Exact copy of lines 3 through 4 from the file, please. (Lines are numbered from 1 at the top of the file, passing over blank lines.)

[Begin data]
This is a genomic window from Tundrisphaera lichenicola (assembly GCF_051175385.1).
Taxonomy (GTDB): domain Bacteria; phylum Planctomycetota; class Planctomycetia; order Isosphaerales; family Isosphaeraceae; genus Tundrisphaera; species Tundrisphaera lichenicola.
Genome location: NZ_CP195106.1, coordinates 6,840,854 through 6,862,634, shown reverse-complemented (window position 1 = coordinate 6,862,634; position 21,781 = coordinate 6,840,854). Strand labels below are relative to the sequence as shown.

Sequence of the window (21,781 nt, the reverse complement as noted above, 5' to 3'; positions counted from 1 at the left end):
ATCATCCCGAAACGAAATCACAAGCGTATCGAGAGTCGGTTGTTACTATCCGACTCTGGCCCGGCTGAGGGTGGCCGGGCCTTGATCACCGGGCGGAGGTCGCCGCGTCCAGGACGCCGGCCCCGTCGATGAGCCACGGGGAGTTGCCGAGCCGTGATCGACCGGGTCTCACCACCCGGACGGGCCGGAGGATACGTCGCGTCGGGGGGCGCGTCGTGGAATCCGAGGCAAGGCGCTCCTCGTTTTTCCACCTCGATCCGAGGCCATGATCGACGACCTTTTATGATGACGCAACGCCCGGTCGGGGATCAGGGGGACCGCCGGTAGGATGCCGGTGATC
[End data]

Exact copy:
Genome location: NZ_CP195106.1, coordinates 6,840,854 through 6,862,634, shown reverse-complemented (window position 1 = coordinate 6,862,634; position 21,781 = coordinate 6,840,854). Strand labels below are relative to the sequence as shown.

Sequence of the window (21,781 nt, the reverse complement as noted above, 5' to 3'; positions counted from 1 at the left end):